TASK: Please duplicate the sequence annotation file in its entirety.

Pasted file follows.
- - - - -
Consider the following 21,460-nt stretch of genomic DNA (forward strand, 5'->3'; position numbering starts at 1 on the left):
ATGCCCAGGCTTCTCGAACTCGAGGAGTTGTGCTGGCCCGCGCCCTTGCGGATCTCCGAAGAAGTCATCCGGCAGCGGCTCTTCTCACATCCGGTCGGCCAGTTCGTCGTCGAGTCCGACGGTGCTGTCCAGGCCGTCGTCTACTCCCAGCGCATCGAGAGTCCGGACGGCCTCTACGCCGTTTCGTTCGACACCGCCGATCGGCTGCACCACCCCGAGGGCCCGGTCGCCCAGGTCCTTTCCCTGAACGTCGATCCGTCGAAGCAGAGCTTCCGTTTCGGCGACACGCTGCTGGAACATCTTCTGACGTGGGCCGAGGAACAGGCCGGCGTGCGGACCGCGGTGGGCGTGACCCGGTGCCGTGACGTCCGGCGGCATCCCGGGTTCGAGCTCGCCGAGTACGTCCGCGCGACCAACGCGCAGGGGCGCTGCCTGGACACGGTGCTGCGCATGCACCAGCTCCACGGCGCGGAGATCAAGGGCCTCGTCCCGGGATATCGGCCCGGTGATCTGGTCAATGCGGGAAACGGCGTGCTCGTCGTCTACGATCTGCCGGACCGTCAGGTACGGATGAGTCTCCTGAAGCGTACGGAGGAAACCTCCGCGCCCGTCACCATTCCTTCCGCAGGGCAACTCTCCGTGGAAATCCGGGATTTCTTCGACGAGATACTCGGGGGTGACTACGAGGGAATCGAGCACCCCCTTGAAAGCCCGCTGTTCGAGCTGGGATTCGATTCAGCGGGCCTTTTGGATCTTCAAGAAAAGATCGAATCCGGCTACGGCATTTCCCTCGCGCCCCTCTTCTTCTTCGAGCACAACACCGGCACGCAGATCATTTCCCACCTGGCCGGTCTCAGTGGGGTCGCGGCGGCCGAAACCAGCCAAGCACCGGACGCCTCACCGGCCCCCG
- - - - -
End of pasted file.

Consider the following 21,460-nt stretch of genomic DNA (forward strand, 5'->3'; position numbering starts at 1 on the left):
ATGCCCAGGCTTCTCGAACTCGAGGAGTTGTGCTGGCCCGCGCCCTTGCGGATCTCCGAAGAAGTCATCCGGCAGCGGCTCTTCTCACATCCGGTCGGCCAGTTCGTCGTCGAGTCCGACGGTGCTGTCCAGGCCGTCGTCTACTCCCAGCGCATCGAGAGTCCGGACGGCCTCTACGCCGTTTCGTTCGACACCGCCGATCGGCTGCACCACCCCGAGGGCCCGGTCGCCCAGGTCCTTTCCCTGAACGTCGATCCGTCGAAGCAGAGCTTCCGTTTCGGCGACACGCTGCTGGAACATCTTCTGACGTGGGCCGAGGAACAGGCCGGCGTGCGGACCGCGGTGGGCGTGACCCGGTGCCGTGACGTCCGGCGGCATCCCGGGTTCGAGCTCGCCGAGTACGTCCGCGCGACCAACGCGCAGGGGCGCTGCCTGGACACGGTGCTGCGCATGCACCAGCTCCACGGCGCGGAGATCAAGGGCCTCGTCCCGGGATATCGGCCCGGTGATCTGGTCAATGCGGGAAACGGCGTGCTCGTCGTCTACGATCTGCCGGACCGTCAGGTACGGATGAGTCTCCTGAAGCGTACGGAGGAAACCTCCGCGCCCGTCACCATTCCTTCCGCAGGGCAACTCTCCGTGGAAATCCGGGATTTCTTCGACGAGATACTCGGGGGTGACTACGAGGGAATCGAGCACCCCCTTGAAAGCCCGCTGTTCGAGCTGGGATTCGATTCAGCGGGCCTTTTGGATCTTCAAGAAAAGATCGAATCCGGCTACGGCATTTCCCTCGCGCCCCTCTTCTTCTTCGAGCACAACACCGGCACGCAGATCATTTCCCACCTGGCCGGTCTCAGTGGGGTCGCGGCGGCCGAAACCAGCCAAGCACCGGACGCCTCACCGGCCCCCG